Spatial approaches to Qualitative Research

Posted by on Mar 9, 2012 in normative | One Comment

For the past two months I’ve been part of a research project for one of our clients at Normative. We’ve been using mostly qualitative methods to dive deep into a massive organization, and understand their behaviours so we can design for the real problem.

A big component of our method has been transcribing onto post-its the data points from survey, interview, and focus group transcriptions. By coding the information in different ways (unique IDs in the corner, colours for individuals or existing categories, etc), we’re free to move the data spatially, creating visual context between data points while still being able to track those pieces of data back to their original source. The changing visual context allows conclusions and inferences to be made from these groupings, and observations can be added to the data as headers and direction.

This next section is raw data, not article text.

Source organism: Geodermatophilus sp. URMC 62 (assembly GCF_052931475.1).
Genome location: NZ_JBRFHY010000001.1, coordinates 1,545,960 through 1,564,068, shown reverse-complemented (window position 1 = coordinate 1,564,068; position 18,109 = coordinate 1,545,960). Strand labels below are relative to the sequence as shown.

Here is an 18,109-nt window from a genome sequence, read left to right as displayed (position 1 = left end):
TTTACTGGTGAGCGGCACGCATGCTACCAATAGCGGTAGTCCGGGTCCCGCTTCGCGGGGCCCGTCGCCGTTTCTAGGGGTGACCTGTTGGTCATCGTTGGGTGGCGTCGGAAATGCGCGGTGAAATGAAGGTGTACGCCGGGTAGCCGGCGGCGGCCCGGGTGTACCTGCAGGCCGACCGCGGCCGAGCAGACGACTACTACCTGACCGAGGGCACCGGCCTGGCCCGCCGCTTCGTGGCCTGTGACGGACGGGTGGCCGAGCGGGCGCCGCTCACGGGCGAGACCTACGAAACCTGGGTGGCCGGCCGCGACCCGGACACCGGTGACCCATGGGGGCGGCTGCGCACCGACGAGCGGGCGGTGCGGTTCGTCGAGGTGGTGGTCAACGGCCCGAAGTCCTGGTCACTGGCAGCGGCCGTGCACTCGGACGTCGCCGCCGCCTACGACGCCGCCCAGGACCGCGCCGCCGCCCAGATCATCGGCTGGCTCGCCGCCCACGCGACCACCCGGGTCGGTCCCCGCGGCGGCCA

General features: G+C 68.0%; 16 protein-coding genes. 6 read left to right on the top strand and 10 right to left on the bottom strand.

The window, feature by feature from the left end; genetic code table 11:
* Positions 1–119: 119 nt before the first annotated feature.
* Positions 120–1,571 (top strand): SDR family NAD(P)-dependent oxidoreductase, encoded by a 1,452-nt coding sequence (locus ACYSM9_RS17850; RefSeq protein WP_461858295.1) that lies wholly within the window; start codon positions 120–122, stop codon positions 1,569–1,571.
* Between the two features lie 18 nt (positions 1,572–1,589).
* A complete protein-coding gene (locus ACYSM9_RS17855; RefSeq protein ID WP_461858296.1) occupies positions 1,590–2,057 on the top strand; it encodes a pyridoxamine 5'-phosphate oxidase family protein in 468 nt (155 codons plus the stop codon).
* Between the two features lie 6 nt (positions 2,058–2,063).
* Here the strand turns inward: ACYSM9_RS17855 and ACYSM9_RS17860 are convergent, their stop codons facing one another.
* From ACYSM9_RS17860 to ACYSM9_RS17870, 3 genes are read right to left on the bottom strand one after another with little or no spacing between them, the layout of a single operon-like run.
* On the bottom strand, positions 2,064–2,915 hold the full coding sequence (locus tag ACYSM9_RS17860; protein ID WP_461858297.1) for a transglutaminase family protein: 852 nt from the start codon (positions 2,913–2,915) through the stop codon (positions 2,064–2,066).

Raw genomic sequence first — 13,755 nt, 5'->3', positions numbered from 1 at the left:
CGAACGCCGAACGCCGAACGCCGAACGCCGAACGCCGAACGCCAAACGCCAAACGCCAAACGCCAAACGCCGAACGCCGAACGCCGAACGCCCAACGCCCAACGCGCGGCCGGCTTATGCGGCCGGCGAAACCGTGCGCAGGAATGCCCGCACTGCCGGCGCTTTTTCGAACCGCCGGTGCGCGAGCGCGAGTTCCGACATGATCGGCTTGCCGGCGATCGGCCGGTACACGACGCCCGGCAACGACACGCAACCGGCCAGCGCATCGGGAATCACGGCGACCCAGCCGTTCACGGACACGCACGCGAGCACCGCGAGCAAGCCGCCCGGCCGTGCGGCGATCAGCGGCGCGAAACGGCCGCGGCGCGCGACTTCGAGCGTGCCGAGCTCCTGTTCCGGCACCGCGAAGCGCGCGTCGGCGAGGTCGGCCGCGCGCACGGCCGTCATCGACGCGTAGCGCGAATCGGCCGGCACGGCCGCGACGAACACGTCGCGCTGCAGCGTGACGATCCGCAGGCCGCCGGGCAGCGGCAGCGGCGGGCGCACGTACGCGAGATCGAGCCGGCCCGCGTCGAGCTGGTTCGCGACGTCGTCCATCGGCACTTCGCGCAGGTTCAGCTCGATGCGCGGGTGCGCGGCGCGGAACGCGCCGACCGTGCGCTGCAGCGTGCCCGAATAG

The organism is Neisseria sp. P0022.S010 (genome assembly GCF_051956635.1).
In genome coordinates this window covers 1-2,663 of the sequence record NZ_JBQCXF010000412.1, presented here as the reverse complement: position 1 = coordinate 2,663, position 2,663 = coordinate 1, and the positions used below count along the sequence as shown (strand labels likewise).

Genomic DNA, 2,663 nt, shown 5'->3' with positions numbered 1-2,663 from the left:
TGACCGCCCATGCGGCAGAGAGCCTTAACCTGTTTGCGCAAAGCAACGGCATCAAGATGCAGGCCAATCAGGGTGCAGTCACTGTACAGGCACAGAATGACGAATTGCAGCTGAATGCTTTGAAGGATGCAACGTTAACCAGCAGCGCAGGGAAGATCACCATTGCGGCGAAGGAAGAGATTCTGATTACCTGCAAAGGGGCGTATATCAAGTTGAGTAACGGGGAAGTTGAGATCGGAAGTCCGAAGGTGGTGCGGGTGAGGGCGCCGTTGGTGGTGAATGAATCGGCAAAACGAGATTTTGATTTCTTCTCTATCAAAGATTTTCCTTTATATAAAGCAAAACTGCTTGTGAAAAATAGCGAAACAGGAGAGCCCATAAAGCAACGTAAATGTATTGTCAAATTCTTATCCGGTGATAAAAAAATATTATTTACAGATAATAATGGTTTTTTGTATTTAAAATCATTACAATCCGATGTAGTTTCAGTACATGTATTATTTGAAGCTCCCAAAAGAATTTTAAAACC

Why is this important? It’s allowing us as a team of designers and researchers to work together on a massive problem, and keep the data, conclusions, and insights physical. Each of us is emerging as an expert on one component of the project, but our knowledge, research, and findings are being externalized on these walls.

It’s an old technique and the “20-something Designer with Postits” cliche is definitely getting a bit out of control, but when exercised at scale and with appropriate rigor, it’s a fantastic way to facilitate research across teams and enable your clients to participate in the discovery.
(Cross posted on